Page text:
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EXCLUSIVE: NUM demands 15% wage hike from Eskom, Solidarity CPI +3%

EXCLUSIVE: NUM demands 15% wage hike from Eskom, Solidarity CPI +3%
National Union of Mineworkers and National Union of Metalworkers of South Africa members protest outside Eskom's Megawatt Park. (Photo: Gallo Images / Daily Sun / Christopher Moagi)

South Africa’s National Union of Mineworkers has tabled demands for a wage hike of 15% across the board from cash-strapped power utility Eskom, according to documents seen by Business Maverick. The Solidarity trade union for its part wants CPI plus 3%, according to documents. 

The National Union of Mineworkers (NUM), which is the largest union at Eskom with about 14,000 members on the SOE’s payroll, was expected to table demands above inflation, which on an annual basis was running at 7% in February. Its demands for 15% are over double that, but that is also par for the course when it comes to wage talks: aim high. 

“As a start, NUM will not allow to have any of its conditions of service tempered with in these negotiations,” (sic) says the document outlining NUM’s demands, which is dated 11 April. “The apartheid wage gap should be finalized as per agreement. Salary increase: 15% Salary increase across the board.” 

Solidarity, which mostly represents skilled workers, is aiming for less but still above inflation. 

“Solidarity submit that an across-the-board salary increase of the average Consumer Price Index (CPI) of the 12 months prior to the salary increase, plus an additional THREE (3) per cent will be fair and just,” says the document outlining its demands, dated 6 April. “Solidarity’s mandate is to negotiate a multi-year agreement.” 

Numsa is the other main union at Eskom and while Business Maverick has not seen its demands, it is safe to assume that they will also be well above inflation. 

The services provided by Eskom staff are deemed “essential” and this prevents them from downing tools in a protected strike. But last year there was wildcat action and protests — that the leaders of all unions disavowed — which underscored the simmering anger of the rank and file at Eskom. 

In the end, Eskom settled last year for an across-the-board 7% wage hike which analysts warned it could ill afford.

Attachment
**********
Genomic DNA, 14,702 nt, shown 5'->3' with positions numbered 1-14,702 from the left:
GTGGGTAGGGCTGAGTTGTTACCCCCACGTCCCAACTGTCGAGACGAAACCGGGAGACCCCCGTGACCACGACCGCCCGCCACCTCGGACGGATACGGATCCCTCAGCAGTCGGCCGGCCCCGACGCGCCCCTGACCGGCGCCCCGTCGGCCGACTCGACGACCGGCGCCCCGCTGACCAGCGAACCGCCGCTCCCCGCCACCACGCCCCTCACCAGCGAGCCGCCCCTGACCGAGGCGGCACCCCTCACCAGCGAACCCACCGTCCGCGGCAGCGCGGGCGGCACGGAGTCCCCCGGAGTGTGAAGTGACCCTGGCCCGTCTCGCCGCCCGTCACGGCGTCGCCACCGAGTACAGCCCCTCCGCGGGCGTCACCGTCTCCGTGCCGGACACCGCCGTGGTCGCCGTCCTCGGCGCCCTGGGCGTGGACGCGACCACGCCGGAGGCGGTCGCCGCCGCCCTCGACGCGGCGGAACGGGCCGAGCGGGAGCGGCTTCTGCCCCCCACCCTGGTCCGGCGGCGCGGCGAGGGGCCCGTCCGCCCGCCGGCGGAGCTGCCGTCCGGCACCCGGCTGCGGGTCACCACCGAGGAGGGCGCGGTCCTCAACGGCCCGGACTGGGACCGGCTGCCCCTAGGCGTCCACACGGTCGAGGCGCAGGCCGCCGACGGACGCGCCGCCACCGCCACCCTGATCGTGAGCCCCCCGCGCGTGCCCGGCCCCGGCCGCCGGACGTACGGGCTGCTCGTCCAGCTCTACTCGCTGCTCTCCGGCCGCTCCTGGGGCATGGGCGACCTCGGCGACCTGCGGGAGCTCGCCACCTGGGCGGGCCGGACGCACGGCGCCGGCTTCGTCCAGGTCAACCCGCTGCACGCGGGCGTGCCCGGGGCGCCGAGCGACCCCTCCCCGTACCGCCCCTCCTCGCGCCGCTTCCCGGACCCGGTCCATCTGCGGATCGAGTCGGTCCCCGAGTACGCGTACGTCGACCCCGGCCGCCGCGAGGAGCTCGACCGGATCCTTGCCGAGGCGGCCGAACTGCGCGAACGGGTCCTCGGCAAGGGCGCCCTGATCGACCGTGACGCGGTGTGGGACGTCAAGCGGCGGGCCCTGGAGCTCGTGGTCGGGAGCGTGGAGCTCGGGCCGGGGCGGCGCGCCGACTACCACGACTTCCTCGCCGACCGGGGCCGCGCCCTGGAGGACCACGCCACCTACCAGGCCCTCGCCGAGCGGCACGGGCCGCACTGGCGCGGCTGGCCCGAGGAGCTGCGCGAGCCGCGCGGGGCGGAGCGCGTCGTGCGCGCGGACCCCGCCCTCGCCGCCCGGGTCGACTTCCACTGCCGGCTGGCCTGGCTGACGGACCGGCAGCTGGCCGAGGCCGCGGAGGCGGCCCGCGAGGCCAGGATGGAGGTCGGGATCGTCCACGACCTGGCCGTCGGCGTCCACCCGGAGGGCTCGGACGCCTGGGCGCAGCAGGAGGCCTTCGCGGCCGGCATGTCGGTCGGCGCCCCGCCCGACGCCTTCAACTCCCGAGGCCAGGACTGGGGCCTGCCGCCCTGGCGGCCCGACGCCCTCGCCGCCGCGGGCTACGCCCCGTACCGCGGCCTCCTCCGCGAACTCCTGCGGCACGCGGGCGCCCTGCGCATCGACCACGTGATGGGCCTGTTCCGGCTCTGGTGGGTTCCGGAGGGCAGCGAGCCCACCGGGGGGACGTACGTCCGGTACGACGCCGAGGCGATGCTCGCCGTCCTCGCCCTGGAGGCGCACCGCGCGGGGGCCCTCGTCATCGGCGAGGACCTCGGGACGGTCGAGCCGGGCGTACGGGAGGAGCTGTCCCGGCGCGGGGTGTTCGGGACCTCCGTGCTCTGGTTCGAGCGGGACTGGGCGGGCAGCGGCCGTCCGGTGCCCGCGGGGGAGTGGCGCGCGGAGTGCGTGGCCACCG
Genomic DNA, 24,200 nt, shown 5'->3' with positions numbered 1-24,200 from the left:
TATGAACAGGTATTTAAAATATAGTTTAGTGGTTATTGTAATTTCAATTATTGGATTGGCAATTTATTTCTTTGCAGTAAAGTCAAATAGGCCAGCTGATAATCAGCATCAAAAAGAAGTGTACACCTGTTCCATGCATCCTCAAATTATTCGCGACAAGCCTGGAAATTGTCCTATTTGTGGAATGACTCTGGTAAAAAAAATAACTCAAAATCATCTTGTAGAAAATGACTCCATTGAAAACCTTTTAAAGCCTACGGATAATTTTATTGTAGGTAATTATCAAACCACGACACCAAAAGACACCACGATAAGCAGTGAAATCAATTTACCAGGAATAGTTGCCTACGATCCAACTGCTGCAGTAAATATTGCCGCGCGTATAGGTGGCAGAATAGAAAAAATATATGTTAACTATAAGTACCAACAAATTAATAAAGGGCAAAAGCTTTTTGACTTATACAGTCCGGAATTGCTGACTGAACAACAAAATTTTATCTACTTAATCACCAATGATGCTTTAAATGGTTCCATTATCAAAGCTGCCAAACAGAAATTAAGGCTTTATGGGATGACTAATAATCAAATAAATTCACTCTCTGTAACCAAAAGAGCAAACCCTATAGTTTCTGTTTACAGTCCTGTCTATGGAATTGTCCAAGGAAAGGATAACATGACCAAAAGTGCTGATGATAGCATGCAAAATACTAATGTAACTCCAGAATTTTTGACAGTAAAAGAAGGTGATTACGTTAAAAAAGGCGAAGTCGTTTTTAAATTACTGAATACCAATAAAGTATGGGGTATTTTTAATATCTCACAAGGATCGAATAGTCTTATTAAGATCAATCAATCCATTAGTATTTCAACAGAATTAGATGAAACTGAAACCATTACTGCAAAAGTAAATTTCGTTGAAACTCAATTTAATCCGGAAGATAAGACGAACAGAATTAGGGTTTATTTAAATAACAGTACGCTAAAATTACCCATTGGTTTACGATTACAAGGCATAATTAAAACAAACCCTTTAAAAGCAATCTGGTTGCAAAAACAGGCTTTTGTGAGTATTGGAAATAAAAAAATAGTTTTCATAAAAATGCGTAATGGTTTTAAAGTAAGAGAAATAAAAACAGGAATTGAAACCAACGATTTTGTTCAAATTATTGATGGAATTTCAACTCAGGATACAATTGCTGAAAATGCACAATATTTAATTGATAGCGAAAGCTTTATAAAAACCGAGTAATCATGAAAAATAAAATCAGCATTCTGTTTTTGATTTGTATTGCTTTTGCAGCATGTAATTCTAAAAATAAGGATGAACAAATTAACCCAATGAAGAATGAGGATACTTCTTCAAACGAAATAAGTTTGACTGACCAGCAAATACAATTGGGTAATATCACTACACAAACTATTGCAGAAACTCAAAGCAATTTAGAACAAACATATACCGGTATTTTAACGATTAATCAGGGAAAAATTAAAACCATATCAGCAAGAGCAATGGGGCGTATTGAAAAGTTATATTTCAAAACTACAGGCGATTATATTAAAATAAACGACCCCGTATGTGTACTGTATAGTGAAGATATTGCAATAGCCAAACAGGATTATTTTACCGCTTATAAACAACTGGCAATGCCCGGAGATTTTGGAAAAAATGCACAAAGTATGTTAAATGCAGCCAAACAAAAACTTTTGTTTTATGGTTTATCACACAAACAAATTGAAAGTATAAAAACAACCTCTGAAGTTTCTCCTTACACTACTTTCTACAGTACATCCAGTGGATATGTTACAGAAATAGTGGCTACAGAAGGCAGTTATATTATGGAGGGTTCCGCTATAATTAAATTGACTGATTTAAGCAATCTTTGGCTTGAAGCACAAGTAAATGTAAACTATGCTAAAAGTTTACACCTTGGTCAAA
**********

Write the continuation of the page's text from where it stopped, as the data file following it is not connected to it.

A repeat of the mayhem of 2022 is possible again this year, especially if management’s counteroffer is well short of inflation. And this is unfolding as Eskom’s power cuts, which are crippling the economy, look set to potentially ramp up as winter descends. 

Read more in Daily Maverick: Eskom signs one-year agreement with unions for 7% wage hike while load shedding rolls on

Part of the backdrop is the ongoing cost of living crisis, with food inflation at 13-year highs of over 13% and interest rates rising. South Africa’s working and middle classes are hard-pressed and this is surely driving wage demands. And Eskom’s debt relief package will not be lost on the unions. 

But Eskom remains in a precarious financial situation with a “business model” that really sucks — please consume less of our product, which we are providing less of anyway! At the same time, a workforce that is not seeing red is clearly needed for crucial maintenance to be done and for Eskom to function as best as it can in its awful set of circumstances. 

Meanwhile, winter is coming. DM/BM 

Gallery

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  • R S says:

    At this point we have to look at the fact that the unions are, for the most part, as parasitic as the criminal organisations at Eskom.

    If you have the ability to do so, prepare for stage 8+ around negotiation time, but maybe the government will put in some preemptive measures to protect the plants. But who am I kidding, this is the ANC we’re talking about.

  • A Fer says:

    It’s now clear why we have suddenly dropped to stage 6 load shedding…
    No doubt the chief clown of electricity will pressurize Eskom to accept these ludicrous demands ( elections are after all just around the corner) after having bowed to the coal lobby in suggesting more investment in keeping coal fired stations going ( even though new renewable energy is now way cheaper than coal).

  • William Kelly says:

    Drop the workforce to what is actually needed and 15% would be cheap! Doesn’t matter either way actually because Eskom as we knows it is going away. It’s redundant, and will be replaced – in a few short years the headcount will be a (small) fraction of what it is now. Pay the 15% and hasten the demise so that we can get it over and done with and move on.

  • Robert Douglas says:

    How is DM getting its message across to the man in the street ? To those who don’t necessarily have access to electronic media ? Are there efforts being made through radio, TV & various newspapers ? I sense many of us are going in circles beating the same old drum concerning the absolute failure of the ANC- led government to address matters like power generation, hospital services, & in particular upliftment of the majority in many ways , including job creation, developing new homes , education , etc, etc. The people need to be addressed & informed !

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